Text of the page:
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    Easing Kids' Breathing Before Asthma

    Study: Inhaled Steroids Cut Asthma-Like Symptoms During Treatment
    WebMD Health News
    Reviewed by Louise Chang, MD

    May 10, 2006 -- For young kids at high risk of asthma, inhaled corticosteroids may ease asthma-like symptoms. But those benefits don't last after steroids are stopped, a new study shows.

    The study appears in The New England Journal of Medicine. It included 285 kids who were about 3 years old when the three-year study started.

    All of the kids were at high risk for asthma. They had had at least four wheezing episodes, with at least one of those episodes diagnosed by a doctor. They also had at least one or two other asthma risk factors, such as doctor-diagnosed atopic dermatitis (eczema) or parental history of asthma.

    The kids may have also had allergies, but not any other serious health problems. More than half of the kids were white (53%), while 12% were black, 20% were Hispanic, and about 15% were from other racial or ethnic groups.

    Two Years of Treatment

    The researchers included Theresa Guilbert, MD, of the Arizona Respiratory Center at the University of Arizona in Tucson. They randomly assigned the kids to two groups.

    For two years, one group of kids used two daily doses of the inhaled corticosteroid Flovent. The other group got a placebo treatment that lacked any drug.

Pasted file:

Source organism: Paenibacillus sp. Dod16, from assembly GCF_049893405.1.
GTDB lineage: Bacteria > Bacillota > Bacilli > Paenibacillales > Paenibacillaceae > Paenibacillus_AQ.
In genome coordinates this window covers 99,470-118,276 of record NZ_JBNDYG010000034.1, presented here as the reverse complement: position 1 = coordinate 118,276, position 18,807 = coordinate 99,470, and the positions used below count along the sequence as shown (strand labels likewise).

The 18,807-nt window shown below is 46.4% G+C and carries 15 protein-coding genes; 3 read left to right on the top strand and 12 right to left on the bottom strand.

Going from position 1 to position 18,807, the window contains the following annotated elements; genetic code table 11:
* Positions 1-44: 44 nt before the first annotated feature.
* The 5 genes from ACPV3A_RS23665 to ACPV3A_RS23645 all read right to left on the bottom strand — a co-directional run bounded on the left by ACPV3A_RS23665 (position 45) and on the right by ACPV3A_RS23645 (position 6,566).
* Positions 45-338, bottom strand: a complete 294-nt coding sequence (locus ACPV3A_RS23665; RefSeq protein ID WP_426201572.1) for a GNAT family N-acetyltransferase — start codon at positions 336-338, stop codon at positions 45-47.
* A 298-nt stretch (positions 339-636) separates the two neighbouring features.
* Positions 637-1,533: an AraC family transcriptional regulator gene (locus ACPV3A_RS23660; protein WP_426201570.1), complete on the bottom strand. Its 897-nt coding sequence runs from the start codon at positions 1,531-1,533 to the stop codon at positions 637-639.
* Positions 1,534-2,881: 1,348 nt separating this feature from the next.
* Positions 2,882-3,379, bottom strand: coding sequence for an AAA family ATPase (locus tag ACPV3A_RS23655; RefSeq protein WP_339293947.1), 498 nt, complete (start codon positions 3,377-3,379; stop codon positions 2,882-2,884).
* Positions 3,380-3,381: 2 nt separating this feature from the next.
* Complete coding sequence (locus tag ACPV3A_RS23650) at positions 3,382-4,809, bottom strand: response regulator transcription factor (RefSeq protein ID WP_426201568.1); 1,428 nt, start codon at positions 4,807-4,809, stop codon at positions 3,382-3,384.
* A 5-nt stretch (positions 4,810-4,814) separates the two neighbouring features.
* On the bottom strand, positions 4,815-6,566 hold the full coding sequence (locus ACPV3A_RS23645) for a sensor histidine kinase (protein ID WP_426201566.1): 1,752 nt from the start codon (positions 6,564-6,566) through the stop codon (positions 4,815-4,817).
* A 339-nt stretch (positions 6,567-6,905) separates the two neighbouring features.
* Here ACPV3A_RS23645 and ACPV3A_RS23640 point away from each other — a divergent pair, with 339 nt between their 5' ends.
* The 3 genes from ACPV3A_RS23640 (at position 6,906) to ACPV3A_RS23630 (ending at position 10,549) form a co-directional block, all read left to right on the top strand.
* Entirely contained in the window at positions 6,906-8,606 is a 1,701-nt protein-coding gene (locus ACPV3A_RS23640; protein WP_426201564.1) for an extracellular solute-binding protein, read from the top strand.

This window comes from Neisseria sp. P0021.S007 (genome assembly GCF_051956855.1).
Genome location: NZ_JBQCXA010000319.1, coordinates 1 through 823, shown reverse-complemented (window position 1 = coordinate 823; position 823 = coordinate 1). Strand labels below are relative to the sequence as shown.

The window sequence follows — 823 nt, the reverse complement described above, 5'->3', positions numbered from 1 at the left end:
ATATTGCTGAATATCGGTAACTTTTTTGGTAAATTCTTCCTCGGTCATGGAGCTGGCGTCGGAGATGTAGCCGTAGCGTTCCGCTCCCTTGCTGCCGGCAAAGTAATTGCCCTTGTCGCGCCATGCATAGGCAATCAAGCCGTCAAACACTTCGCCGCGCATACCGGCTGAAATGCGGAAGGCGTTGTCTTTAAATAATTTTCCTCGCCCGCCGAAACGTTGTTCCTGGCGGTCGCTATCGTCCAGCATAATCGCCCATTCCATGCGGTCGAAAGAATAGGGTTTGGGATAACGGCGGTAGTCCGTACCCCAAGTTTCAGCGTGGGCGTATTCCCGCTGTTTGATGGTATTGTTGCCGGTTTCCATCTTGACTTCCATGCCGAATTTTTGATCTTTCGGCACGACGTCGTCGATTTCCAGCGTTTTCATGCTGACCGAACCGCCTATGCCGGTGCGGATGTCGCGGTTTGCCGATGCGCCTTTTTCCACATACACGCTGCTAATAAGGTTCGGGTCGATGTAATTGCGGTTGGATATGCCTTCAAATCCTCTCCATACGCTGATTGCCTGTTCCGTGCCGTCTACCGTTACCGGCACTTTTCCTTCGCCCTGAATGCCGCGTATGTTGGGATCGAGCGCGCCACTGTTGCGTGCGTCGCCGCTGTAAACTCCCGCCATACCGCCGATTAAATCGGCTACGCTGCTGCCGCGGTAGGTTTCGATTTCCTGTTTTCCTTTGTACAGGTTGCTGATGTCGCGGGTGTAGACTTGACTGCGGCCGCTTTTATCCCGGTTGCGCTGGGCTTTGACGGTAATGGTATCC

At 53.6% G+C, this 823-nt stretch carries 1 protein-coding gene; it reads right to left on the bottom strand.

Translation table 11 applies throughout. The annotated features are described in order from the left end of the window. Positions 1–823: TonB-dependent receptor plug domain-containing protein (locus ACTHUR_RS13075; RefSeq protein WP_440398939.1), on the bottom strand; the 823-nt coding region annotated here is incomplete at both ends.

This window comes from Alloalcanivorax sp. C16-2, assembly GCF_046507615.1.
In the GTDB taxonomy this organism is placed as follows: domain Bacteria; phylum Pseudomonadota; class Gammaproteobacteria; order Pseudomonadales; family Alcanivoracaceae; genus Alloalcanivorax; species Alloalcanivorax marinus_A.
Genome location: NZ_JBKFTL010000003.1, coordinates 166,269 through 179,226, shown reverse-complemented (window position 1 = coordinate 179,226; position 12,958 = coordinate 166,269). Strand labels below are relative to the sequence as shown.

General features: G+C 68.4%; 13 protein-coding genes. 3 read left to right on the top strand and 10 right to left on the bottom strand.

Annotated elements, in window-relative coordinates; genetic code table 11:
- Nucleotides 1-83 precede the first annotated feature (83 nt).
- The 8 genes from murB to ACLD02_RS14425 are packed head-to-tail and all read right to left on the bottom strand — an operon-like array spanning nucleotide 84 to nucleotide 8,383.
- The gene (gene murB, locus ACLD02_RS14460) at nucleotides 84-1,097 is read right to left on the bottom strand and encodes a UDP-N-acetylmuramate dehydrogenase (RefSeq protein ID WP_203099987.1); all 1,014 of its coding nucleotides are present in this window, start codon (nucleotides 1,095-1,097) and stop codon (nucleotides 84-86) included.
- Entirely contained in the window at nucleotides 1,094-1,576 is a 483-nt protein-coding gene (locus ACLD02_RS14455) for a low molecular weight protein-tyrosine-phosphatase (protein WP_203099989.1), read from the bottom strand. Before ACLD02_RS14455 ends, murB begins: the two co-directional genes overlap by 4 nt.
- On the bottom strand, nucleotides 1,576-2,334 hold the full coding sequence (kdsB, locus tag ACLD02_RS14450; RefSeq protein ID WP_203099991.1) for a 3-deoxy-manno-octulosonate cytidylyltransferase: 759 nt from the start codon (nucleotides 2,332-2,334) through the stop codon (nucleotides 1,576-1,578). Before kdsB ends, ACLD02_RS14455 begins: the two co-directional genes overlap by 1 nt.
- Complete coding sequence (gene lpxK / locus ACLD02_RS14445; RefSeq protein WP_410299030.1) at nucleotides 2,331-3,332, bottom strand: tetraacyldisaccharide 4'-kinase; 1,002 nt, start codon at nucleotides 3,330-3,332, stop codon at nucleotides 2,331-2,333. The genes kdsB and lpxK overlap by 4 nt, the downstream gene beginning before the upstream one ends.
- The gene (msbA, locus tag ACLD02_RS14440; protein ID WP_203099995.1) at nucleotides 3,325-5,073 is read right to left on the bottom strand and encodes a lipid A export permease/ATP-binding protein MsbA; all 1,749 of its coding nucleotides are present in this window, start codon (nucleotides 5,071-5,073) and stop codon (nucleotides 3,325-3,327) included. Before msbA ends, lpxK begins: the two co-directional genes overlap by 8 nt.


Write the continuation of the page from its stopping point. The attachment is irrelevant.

Afterward, the researchers stopped the daily inhaled Flovent and followed the kids for an extra year of observation. Throughout the study, the researchers interviewed the kids' parents about the children's asthma-like symptoms (coughing and wheezing). The interviews covered the kids' symptoms during the previous two weeks.

    Children in both groups were treated as needed, if problems developed.

    Fewer Symptoms

    During the two-year treatment period, children that used Flovent had a greater proportion of days without asthma-like symptoms than kids in the placebo group.

    Compared with the placebo group, the Flovent group also had a lower rate of worsening asthma symptoms that required further steroid treatment (such as steroid pills), the study also shows.

    But those benefits didn't last into the observation year when none of the kids used daily Flovent.

    "Clinical improvement was observed while the children were treated with inhaled corticosteroid but disappeared after treatment had been discontinued," write the researchers.

    "Our data suggest that inhaled corticosteroids have little therapeutic effect on the processes that determine the progression of the disease from its initial, intermittent stages to a more chronic form, as described in the epidemiology literature," Guilbert and colleagues add.

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